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From Wikipedia, the free encyclopedia

Oakham is the county town of Rutland in the East Midlands of England, 25 miles (40.2 km) east of Leicester, 28 miles (45.1 km) south-east of Nottingham and 23 miles (37.0 km) west of Peterborough. It had a population of 10,922 in the 2011 census.[1] Oakham is to the west of Rutland Water, one of Europe's largest man-made lakes, and in the Vale of Catmose. Its height above sea level varies from 325 ft (99 m) to 400 ft (120 m).

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Transcription

Contents

Governance

Local governance for Oakham is provided for by the single-tier unitary Rutland County Council, which is based in the town. Oakham is a civil parish with a town council.

Oakham, along with Melton Mowbray in Leicestershire, and the rest of Rutland, has been represented at Westminster by the Conservative Member of Parliament Alan Duncan since 1992.

Having lain within the historic county boundaries of Rutland from a very early time, it became part of the non-metropolitan county of Leicestershire from 1974 to 1997. Historically, Oakham had been one of the five hundreds of the county. Oakham Rural District was a local government area from 1894 to 1974, and Oakham Urban District from 1911 to 1974.

Demography

Women in the Oakham South East ward had the fifth highest life expectancy at birth, 95.7 years, of any ward in England and Wales in 2016.[2]

The urban area of the town now extends into the neighbouring parish of Barleythorpe, to the north-west of the town centre.

Landmarks

Tourist attractions in Oakham include All Saints' Church and Oakham Castle. Another popular and historic feature is the open-air market held in the town's market square every Wednesday and Saturday (near the ancient octagonal Buttercross with its pyramidal roof and wooden stocks, a Grade I listed building).[3]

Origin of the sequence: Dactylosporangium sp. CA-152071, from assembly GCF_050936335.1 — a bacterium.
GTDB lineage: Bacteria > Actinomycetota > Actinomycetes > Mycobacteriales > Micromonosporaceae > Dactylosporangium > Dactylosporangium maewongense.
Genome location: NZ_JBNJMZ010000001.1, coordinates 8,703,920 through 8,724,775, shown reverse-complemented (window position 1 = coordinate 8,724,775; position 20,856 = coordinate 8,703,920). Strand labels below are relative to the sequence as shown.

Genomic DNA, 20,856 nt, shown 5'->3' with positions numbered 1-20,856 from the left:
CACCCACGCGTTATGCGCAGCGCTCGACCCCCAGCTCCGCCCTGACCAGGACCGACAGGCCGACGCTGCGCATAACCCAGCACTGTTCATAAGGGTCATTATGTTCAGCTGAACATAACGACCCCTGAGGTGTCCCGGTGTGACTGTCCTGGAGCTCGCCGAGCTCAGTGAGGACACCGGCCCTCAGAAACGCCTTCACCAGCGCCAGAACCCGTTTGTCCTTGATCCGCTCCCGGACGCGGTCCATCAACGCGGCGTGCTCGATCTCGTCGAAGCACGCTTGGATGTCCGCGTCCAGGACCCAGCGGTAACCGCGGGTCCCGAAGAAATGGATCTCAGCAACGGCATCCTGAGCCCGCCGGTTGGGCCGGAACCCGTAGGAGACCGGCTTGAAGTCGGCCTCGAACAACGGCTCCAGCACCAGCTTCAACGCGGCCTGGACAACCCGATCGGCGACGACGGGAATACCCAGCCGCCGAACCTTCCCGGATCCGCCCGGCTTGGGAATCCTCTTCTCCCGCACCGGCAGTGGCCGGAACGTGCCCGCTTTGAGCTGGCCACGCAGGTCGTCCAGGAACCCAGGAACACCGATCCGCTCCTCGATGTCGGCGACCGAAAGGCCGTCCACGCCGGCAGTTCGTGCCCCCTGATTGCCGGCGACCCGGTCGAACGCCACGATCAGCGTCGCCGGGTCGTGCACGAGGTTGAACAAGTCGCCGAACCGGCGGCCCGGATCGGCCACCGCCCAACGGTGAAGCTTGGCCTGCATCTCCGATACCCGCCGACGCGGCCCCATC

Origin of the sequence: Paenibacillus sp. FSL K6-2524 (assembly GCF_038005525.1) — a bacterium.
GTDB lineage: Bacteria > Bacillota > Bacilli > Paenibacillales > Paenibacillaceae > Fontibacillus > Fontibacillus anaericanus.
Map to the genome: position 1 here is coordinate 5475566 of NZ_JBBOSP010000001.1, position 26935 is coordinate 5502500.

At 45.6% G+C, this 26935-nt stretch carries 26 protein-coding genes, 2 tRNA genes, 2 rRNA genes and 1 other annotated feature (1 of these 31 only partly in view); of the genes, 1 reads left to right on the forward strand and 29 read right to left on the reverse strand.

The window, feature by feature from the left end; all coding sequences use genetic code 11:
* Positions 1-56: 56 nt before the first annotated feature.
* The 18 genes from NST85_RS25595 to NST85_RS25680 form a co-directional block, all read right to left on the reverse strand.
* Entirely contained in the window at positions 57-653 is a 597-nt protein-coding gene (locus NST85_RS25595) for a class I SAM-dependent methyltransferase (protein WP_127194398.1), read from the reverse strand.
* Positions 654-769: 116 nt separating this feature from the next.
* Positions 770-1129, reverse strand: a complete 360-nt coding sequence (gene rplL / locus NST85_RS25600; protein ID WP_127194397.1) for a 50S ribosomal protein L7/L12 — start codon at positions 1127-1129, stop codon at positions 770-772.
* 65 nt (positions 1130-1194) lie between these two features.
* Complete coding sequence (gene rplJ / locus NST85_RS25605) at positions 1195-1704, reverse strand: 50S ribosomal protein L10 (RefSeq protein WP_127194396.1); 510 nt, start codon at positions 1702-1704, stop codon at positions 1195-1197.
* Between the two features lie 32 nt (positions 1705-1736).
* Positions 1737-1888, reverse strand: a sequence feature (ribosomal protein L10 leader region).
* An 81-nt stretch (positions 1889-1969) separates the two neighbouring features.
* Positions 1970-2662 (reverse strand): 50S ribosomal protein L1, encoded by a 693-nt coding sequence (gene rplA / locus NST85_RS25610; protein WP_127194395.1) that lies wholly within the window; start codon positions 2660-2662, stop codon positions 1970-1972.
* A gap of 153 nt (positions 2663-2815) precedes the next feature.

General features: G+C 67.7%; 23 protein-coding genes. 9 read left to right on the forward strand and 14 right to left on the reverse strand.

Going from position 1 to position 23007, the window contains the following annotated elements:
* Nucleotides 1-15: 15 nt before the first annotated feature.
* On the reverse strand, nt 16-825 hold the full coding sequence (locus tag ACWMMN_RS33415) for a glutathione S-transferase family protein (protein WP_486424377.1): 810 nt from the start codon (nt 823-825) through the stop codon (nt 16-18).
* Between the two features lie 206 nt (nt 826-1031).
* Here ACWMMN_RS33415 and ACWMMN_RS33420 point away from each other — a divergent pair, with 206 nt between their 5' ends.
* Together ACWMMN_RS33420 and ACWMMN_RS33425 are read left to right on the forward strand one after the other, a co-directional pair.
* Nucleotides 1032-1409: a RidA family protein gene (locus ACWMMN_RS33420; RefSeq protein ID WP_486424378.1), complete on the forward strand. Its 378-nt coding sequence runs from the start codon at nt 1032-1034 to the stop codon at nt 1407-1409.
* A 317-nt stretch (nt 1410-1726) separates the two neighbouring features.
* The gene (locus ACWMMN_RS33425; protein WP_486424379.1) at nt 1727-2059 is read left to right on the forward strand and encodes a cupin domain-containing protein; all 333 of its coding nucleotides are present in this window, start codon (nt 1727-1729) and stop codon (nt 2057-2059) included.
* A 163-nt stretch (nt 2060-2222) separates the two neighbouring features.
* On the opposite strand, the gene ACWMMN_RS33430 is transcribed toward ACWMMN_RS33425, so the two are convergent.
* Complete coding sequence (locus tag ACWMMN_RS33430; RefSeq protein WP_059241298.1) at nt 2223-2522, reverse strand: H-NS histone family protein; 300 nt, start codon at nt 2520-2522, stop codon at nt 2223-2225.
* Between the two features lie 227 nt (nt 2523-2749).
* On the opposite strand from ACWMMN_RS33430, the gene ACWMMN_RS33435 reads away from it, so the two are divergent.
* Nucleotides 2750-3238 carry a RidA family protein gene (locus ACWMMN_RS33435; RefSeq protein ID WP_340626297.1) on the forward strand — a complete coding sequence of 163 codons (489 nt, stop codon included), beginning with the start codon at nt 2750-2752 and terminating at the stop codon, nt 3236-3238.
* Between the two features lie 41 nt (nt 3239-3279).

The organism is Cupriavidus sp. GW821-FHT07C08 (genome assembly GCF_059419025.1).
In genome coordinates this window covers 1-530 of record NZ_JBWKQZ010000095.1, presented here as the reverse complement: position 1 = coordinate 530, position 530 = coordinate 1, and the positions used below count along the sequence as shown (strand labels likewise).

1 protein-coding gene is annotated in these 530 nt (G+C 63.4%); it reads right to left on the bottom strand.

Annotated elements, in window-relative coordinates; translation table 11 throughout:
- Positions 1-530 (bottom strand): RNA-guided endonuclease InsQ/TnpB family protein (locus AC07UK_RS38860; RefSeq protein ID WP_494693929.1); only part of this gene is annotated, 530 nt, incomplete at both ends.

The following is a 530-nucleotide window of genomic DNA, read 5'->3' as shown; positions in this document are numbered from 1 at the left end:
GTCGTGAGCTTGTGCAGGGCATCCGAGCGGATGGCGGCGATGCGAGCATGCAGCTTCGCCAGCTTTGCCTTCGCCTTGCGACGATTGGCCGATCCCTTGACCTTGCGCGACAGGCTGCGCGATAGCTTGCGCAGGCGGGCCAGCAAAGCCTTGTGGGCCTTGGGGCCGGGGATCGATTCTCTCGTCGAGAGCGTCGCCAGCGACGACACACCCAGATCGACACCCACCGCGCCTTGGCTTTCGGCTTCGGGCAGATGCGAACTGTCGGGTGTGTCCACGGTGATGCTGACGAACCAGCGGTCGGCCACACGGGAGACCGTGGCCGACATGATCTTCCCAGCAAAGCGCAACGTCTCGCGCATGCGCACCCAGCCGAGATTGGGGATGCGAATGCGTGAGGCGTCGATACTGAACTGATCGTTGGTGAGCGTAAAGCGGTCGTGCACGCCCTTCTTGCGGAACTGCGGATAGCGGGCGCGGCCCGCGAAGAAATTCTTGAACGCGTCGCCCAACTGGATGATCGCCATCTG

All Saints' Church

The great hall of Oakham Castle, with the spire of All Saints' Church beyond
The great hall of Oakham Castle, with the spire of All Saints' Church beyond

The impressive spire of Oakham parish church, built during the 14th century, dominates distant views of the town for several miles in all directions. Restored in 1857–58 by Sir George Gilbert Scott, the church is a Grade I listed building.[4]

Oakham Castle

Only the great hall of the Norman castle is still standing, surrounded by steep earthworks marking the inner bailey. The hall dates from about 1180–1190 and according to Nikolaus Pevsner (in his The Buildings of England: Leicestershire and Rutland):

It is the earliest hall of any English castle surviving so completely, and it is doubly interesting in that it belonged not to a castle strictly speaking, but rather to a fortified manor house.

The building is attractively ornamented with Romanesque architectural details, including six carvings of musicians. It is a Grade I listed building.[5]

The hall was in use as an assize court until 1970 and is still occasionally used as a coroner's court or Crown Court. It is also licensed for weddings.

The outer bailey of the castle, still surrounded by low earthworks, lies to the north of the castle. Known as Cutts Close, it is now a park with a bandstand, skateboard area, flower beds and a children's play area. Some deep hollows in the park are the remnants of the castle's dried-up stew ponds (fishponds).[6]

A Castle class corvette named HMS Oakham Castle was launched in July 1944.[7]

Oakham's horseshoes

Ceremonial horseshoes in Oakham Castle
Ceremonial horseshoes in Oakham Castle